Nature Biomedical Engineering recently published a study conducted by Google Research that takes a look at how retinal scans can be used to predict a person’s heart health risks. ReactDx, the makers of a top-notch mobile cardiac monitor, report on the study and its findings below.
The Centers for Disease Control and Prevention (CDC) list cardiovascular disease as the leading cause of death for most races and ethnicities living in the United States, which makes it extremely important to continue seeking new ways to detect potential heart health problems before they cause serious complications. Google’s new study attempts to do just that using a retinal scanner.
The study used images from 48,101 patients from the UK Biobank and images from 236,234 patients from EyePACS to teach the system how to identify markers of cardiovascular disease. The group then validated these models with images from 12,026 patients from the UK Biobank and 999 patients from EyePACS.
The retinal scan is a painless and non-invasive procedure that is designed to examine the large blood vessels on the back of your retina, which are visible through your pupils. Individuals who might be experiencing high blood pressure may show blood vessels that are constricting, while those with cholesterol issues may have clotted blood vessels. The algorithm also included examining small differences in the blood vessels that would reveal a person’s age and smoking habits.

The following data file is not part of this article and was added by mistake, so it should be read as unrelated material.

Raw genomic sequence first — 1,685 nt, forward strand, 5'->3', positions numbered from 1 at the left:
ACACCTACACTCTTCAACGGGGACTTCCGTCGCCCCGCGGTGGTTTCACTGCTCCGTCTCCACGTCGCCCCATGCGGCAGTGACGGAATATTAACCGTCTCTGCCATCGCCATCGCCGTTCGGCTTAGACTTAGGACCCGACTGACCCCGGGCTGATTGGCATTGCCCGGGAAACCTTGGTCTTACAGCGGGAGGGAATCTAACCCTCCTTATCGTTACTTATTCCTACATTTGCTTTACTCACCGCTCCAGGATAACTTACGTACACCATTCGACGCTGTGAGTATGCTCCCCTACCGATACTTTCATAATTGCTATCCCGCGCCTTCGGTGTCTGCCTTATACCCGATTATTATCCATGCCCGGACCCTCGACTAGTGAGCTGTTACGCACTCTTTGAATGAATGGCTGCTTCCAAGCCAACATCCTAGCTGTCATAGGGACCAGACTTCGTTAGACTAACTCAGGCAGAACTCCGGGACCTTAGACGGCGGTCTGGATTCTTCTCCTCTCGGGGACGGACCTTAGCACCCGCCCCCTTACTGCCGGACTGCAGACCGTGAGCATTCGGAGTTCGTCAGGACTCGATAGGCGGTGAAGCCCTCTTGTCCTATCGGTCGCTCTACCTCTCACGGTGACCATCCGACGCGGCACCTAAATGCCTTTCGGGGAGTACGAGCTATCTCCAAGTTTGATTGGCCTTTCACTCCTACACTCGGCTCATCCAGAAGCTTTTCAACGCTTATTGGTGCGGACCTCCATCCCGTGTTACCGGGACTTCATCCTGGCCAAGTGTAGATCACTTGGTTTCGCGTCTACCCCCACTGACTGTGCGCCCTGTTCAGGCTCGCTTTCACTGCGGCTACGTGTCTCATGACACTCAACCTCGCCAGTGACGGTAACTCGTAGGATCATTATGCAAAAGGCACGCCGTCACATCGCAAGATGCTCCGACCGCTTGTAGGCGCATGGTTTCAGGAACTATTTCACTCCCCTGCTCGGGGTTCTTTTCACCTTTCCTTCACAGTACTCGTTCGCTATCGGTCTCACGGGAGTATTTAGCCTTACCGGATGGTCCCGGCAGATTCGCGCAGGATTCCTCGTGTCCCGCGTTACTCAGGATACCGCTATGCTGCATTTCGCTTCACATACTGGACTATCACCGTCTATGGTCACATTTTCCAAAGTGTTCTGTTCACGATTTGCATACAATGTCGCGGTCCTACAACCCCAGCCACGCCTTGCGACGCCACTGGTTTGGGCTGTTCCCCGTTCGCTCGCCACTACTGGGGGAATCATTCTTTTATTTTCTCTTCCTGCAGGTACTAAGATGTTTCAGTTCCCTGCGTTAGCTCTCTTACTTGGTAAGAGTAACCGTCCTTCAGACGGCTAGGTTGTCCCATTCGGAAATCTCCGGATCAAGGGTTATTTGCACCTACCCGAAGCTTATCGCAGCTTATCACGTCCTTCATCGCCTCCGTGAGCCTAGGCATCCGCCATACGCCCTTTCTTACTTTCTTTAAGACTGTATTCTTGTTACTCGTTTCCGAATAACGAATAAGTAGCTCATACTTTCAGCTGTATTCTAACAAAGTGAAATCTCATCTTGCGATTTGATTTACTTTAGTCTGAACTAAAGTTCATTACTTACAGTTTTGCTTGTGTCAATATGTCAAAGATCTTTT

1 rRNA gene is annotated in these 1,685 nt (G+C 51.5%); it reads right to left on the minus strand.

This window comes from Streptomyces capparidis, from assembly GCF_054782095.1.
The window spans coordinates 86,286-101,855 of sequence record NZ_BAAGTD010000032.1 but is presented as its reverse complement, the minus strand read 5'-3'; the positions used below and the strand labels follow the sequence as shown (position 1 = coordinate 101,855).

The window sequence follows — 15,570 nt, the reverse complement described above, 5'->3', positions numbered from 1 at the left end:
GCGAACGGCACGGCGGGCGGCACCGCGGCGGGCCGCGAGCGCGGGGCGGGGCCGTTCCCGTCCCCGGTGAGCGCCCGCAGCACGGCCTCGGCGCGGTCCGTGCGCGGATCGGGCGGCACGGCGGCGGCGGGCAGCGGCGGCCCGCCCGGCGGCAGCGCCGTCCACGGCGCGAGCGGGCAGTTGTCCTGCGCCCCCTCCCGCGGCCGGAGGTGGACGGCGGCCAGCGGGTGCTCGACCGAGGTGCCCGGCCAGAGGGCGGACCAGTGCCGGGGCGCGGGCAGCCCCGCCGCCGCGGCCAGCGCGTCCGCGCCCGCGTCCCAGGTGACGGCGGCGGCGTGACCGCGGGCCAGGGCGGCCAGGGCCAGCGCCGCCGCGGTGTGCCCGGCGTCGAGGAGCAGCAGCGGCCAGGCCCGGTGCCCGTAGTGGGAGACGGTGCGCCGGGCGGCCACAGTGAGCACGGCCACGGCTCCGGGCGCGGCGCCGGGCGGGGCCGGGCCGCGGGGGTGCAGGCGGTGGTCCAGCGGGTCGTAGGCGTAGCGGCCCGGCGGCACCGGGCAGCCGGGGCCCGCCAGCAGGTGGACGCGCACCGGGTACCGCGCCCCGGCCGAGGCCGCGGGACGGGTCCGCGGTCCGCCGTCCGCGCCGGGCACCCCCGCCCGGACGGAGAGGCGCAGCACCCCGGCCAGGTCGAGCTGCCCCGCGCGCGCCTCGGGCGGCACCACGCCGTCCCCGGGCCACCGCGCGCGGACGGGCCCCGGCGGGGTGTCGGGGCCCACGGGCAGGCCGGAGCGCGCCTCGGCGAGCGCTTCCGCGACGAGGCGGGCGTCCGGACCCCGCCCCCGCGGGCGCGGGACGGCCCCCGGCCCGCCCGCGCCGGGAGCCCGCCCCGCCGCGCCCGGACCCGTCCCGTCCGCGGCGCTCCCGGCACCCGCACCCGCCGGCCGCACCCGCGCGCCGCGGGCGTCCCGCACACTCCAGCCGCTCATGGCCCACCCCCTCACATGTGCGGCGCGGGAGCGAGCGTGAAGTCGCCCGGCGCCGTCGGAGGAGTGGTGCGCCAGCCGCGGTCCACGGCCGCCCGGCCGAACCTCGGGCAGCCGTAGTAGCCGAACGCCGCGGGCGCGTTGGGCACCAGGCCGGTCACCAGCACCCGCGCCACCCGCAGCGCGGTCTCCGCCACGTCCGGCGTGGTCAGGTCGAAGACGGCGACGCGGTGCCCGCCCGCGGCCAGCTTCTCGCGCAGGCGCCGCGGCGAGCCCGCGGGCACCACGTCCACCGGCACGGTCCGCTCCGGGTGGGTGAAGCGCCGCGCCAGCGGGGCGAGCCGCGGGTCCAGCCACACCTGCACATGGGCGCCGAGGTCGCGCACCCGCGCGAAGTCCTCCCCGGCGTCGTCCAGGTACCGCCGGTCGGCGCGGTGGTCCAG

After examining the results, Google revealed that the algorithm used with the retinal scanner was able to predict which patients would have a heart attack or stroke with 70 percent accuracy. This figure is extremely promising, as there is room to improve the algorithm and scanner in the future for even better results. For example, the study used only images with a 45-degree field of view. Using images with a smaller or larger field view may improve the outcome.
Patients who already have risk factors for heart disease should continue to be monitored by their cardiologist. A cardiologist will be able to keep an eye on blood work, prescribe medications if needed, and check heart health using a heart monitor. To learn about mobile cardiac monitors and how doctors gain valuable information from them call ReactDx at 800-234-3278, or read our News & Updates page.